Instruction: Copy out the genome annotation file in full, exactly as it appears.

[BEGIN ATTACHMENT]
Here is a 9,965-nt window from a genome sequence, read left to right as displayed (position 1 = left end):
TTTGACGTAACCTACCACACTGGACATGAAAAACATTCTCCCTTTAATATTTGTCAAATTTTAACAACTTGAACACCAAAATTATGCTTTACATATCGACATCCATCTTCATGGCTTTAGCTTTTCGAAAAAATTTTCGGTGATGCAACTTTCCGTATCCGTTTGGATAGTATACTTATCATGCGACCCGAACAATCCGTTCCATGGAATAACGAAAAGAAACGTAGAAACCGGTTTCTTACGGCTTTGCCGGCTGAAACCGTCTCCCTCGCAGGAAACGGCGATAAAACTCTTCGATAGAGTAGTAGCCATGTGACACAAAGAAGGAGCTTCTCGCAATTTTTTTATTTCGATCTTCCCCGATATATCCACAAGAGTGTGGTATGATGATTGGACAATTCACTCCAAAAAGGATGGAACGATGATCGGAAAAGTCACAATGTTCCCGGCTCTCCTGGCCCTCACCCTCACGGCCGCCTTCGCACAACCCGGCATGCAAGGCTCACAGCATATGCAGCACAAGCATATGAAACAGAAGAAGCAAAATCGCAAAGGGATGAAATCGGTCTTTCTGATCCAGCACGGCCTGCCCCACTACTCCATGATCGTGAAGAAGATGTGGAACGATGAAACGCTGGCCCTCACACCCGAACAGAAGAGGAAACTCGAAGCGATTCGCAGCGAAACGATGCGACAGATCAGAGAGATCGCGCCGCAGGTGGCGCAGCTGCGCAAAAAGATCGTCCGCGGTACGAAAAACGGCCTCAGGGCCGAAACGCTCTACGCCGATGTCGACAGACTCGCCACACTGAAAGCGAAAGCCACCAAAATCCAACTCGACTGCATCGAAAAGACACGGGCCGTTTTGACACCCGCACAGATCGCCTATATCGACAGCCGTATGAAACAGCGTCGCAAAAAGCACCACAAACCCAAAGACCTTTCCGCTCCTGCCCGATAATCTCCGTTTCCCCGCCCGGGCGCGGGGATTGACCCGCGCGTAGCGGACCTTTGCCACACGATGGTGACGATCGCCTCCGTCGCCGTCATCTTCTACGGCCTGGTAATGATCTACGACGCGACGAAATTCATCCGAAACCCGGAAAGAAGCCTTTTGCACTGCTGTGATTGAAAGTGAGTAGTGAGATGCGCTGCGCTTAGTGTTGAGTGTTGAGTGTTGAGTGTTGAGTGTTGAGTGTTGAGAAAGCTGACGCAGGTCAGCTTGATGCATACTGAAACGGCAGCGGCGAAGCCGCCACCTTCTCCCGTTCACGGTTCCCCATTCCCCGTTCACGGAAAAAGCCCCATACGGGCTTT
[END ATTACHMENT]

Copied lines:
Here is a 9,965-nt window from a genome sequence, read left to right as displayed (position 1 = left end):
TTTGACGTAACCTACCACACTGGACATGAAAAACATTCTCCCTTTAATATTTGTCAAATTTTAACAACTTGAACACCAAAATTATGCTTTACATATCGACATCCATCTTCATGGCTTTAGCTTTTCGAAAAAATTTTCGGTGATGCAACTTTCCGTATCCGTTTGGATAGTATACTTATCATGCGACCCGAACAATCCGTTCCATGGAATAACGAAAAGAAACGTAGAAACCGGTTTCTTACGGCTTTGCCGGCTGAAACCGTCTCCCTCGCAGGAAACGGCGATAAAACTCTTCGATAGAGTAGTAGCCATGTGACACAAAGAAGGAGCTTCTCGCAATTTTTTTATTTCGATCTTCCCCGATATATCCACAAGAGTGTGGTATGATGATTGGACAATTCACTCCAAAAAGGATGGAACGATGATCGGAAAAGTCACAATGTTCCCGGCTCTCCTGGCCCTCACCCTCACGGCCGCCTTCGCACAACCCGGCATGCAAGGCTCACAGCATATGCAGCACAAGCATATGAAACAGAAGAAGCAAAATCGCAAAGGGATGAAATCGGTCTTTCTGATCCAGCACGGCCTGCCCCACTACTCCATGATCGTGAAGAAGATGTGGAACGATGAAACGCTGGCCCTCACACCCGAACAGAAGAGGAAACTCGAAGCGATTCGCAGCGAAACGATGCGACAGATCAGAGAGATCGCGCCGCAGGTGGCGCAGCTGCGCAAAAAGATCGTCCGCGGTACGAAAAACGGCCTCAGGGCCGAAACGCTCTACGCCGATGTCGACAGACTCGCCACACTGAAAGCGAAAGCCACCAAAATCCAACTCGACTGCATCGAAAAGACACGGGCCGTTTTGACACCCGCACAGATCGCCTATATCGACAGCCGTATGAAACAGCGTCGCAAAAAGCACCACAAACCCAAAGACCTTTCCGCTCCTGCCCGATAATCTCCGTTTCCCCGCCCGGGCGCGGGGATTGACCCGCGCGTAGCGGACCTTTGCCACACGATGGTGACGATCGCCTCCGTCGCCGTCATCTTCTACGGCCTGGTAATGATCTACGACGCGACGAAATTCATCCGAAACCCGGAAAGAAGCCTTTTGCACTGCTGTGATTGAAAGTGAGTAGTGAGATGCGCTGCGCTTAGTGTTGAGTGTTGAGTGTTGAGTGTTGAGTGTTGAGTGTTGAGAAAGCTGACGCAGGTCAGCTTGATGCATACTGAAACGGCAGCGGCGAAGCCGCCACCTTCTCCCGTTCACGGTTCCCCATTCCCCGTTCACGGAAAAAGCCCCATACGGGCTTT